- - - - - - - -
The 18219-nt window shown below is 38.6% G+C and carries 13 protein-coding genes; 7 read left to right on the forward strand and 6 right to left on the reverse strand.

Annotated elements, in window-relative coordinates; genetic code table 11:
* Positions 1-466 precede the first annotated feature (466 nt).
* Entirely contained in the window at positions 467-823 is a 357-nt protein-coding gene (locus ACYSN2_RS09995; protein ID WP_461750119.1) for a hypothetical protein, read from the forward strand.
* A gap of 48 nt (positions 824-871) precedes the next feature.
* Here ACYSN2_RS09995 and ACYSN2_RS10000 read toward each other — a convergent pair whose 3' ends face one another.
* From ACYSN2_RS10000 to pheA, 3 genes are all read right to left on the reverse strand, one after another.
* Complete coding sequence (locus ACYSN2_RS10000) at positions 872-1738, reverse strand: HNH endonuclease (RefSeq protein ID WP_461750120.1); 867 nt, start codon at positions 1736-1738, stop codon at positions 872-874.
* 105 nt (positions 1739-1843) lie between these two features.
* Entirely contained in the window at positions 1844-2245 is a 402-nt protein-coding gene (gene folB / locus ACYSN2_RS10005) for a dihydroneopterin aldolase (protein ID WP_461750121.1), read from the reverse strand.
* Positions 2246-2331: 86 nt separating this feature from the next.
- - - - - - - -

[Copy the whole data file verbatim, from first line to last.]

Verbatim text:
The 18219-nt window shown below is 38.6% G+C and carries 13 protein-coding genes; 7 read left to right on the forward strand and 6 right to left on the reverse strand.

Annotated elements, in window-relative coordinates; genetic code table 11:
* Positions 1-466 precede the first annotated feature (466 nt).
* Entirely contained in the window at positions 467-823 is a 357-nt protein-coding gene (locus ACYSN2_RS09995; protein ID WP_461750119.1) for a hypothetical protein, read from the forward strand.
* A gap of 48 nt (positions 824-871) precedes the next feature.
* Here ACYSN2_RS09995 and ACYSN2_RS10000 read toward each other — a convergent pair whose 3' ends face one another.
* From ACYSN2_RS10000 to pheA, 3 genes are all read right to left on the reverse strand, one after another.
* Complete coding sequence (locus ACYSN2_RS10000) at positions 872-1738, reverse strand: HNH endonuclease (RefSeq protein ID WP_461750120.1); 867 nt, start codon at positions 1736-1738, stop codon at positions 872-874.
* 105 nt (positions 1739-1843) lie between these two features.
* Entirely contained in the window at positions 1844-2245 is a 402-nt protein-coding gene (gene folB / locus ACYSN2_RS10005) for a dihydroneopterin aldolase (protein ID WP_461750121.1), read from the reverse strand.
* Positions 2246-2331: 86 nt separating this feature from the next.